The book demonstrates how the federal government exercises an influence over the lives of Americans that is increasingly personal, and it details how the federal government effectively frustrates the desires and abilities — indeed, the independence and liberties — of so many state residents, no matter their political bent.

And for what reason?

Wisconsinites paid over $53 billion in taxes to the federal government in 2017 alone, according to the Internal Revenue Service Data Book. Some of that money stays in Washington, D.C., or is spent outside the country. And money that does flow back to the states does so in many ways: directly to people receiving federal entitlement payments such as Medicare, Social Security, unemployment compensation or food stamps; salaries and wages of federal employees paid directly by the federal government; federal purchases of services or goods such as military equipment (procurement); and grants.

There are, in turn, many types of grants, including grants to universities and grants to non-governmental organizations. But a big chunk of money takes the form of grants sent right back to state governments and local governments for everything from road building to educating our kids to child care to housing.

There are scores and scores of such grant programs and, as you’ll see, there are two more bureaucracies — one at the state level and another at the local government level — that also have been constructed to make sure the “federal” money arrives and is directed back to the same places that sent it to Washington in the first place.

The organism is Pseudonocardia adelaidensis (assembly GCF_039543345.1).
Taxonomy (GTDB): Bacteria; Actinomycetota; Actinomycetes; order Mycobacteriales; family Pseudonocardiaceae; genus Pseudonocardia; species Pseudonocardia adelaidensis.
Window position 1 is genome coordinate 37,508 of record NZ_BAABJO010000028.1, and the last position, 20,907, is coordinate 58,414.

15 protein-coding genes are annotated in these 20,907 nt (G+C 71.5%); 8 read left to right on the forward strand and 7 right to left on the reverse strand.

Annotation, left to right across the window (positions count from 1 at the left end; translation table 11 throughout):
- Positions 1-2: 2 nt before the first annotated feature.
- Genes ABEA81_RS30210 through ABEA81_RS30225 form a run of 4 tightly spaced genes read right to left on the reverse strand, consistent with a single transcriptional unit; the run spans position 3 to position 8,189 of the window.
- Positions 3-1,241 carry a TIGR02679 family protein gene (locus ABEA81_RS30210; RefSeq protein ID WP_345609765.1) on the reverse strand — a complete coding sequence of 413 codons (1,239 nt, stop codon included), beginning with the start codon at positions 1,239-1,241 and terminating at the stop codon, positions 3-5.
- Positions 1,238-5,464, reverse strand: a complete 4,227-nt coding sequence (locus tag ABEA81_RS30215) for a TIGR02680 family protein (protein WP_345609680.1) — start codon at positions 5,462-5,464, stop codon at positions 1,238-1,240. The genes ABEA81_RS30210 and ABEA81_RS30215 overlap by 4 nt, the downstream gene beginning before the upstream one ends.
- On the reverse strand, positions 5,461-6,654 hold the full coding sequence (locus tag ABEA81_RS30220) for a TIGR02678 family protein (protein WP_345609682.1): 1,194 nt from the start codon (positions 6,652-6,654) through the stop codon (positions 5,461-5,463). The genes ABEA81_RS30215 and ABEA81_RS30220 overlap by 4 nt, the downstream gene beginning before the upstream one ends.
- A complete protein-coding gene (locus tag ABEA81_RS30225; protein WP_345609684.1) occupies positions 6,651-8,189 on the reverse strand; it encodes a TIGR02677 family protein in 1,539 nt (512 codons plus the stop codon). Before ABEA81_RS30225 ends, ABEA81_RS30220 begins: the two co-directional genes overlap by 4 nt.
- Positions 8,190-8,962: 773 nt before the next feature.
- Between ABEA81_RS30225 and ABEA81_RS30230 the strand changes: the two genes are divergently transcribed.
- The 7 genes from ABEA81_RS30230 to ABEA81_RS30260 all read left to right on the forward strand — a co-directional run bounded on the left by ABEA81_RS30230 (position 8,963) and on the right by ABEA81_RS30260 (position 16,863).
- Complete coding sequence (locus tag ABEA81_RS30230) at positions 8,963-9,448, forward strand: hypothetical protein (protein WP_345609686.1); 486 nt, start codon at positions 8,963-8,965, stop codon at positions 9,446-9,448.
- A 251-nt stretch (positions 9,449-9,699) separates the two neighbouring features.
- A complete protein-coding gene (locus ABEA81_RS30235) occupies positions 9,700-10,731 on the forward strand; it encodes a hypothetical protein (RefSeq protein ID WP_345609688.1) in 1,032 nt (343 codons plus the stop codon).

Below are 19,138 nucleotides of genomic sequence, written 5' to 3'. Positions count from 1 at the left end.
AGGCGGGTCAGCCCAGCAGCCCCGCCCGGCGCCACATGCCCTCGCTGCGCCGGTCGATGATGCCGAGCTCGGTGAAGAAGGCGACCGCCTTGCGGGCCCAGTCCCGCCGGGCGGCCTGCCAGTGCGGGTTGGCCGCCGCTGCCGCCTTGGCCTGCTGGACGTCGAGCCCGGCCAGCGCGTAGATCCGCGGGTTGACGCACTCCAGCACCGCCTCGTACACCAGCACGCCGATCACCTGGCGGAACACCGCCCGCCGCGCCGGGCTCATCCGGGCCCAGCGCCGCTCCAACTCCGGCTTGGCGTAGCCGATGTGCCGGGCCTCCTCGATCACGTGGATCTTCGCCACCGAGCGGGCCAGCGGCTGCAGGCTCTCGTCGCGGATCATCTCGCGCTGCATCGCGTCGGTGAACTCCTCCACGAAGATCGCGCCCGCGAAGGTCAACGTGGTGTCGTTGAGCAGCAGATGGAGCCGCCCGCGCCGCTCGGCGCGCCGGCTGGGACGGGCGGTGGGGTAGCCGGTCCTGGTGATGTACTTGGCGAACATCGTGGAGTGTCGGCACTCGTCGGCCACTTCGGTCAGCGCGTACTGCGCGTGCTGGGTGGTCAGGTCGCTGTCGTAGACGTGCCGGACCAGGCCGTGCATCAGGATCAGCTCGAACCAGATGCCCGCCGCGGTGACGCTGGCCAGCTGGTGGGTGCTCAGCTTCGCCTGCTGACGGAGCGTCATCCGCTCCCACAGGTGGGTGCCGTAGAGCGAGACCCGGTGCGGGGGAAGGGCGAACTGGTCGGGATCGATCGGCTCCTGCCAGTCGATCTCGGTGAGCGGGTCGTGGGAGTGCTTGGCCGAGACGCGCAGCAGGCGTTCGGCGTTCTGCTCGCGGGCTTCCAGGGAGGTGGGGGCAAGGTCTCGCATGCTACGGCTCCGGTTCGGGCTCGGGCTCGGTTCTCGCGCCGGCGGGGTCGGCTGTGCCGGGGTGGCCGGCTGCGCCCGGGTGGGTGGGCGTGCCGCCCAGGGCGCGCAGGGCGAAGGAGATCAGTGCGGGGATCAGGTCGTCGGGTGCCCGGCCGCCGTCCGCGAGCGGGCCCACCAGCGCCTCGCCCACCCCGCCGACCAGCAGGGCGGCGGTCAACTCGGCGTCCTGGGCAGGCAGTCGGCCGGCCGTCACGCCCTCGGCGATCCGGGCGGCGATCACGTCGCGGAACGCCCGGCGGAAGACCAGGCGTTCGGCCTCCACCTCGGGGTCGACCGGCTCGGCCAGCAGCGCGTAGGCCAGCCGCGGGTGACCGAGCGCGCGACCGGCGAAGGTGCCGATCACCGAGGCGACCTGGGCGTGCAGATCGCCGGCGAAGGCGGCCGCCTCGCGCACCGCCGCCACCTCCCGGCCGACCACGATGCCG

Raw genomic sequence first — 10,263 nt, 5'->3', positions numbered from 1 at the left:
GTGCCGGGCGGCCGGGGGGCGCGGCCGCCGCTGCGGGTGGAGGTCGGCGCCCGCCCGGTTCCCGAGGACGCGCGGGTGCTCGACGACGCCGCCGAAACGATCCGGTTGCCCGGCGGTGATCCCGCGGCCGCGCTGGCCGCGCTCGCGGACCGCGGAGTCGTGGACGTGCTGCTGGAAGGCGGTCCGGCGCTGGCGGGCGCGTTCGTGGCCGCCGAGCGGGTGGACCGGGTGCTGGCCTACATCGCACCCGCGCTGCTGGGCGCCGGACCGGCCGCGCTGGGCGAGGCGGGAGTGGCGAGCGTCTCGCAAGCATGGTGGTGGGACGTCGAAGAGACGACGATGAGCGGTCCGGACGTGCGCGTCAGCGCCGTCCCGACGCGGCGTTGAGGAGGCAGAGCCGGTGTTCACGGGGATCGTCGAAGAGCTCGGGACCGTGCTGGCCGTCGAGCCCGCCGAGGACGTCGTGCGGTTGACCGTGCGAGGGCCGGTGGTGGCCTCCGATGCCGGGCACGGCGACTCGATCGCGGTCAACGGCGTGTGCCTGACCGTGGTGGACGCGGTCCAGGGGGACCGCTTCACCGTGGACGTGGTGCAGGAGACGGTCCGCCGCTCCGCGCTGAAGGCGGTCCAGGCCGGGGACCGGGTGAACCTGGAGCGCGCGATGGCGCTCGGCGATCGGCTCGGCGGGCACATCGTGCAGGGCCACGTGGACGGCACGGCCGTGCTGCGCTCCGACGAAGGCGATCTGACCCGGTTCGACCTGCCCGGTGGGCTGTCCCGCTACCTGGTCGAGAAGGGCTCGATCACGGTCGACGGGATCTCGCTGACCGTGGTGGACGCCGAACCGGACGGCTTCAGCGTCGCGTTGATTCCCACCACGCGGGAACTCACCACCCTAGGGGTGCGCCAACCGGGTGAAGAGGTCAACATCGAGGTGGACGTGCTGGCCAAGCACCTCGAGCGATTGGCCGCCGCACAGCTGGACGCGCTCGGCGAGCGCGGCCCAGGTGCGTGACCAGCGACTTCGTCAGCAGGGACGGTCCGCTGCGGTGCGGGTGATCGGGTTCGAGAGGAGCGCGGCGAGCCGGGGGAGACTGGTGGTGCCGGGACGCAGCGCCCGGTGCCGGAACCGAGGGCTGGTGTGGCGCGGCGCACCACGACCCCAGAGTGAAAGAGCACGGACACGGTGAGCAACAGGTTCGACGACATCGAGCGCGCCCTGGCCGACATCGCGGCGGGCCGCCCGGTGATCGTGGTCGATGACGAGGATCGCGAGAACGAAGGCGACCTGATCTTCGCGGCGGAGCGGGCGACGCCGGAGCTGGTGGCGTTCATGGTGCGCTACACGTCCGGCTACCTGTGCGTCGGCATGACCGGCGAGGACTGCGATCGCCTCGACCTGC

Many politicians in Washington and elsewhere love these grants. Those in the capital get to claim they are helping constituents (i.e., voters) back home; and politicians back home get to brag about securing federal money to build the latest road or elevator or building.

Our goal is not to look at the issue from the perch that is Washington, D.C. Nor is this merely a theoretical or academic examination of constitutional issues. Quite the opposite. Using Madison the city as our platform, we write from the states’ view and with the knowledge that the frustration and discontent we’ve found in Wisconsin exist in the other states as well.

“Federal Grant$tanding” vividly illustrates from the state perspective just how far the country has strayed from the vision of the founding fathers. James Madison had an essential vision that the states would retain powers numerous, distinct and indefinite. The city named after him, ironically, fundamentally undermines that vision. But it goes much further than that.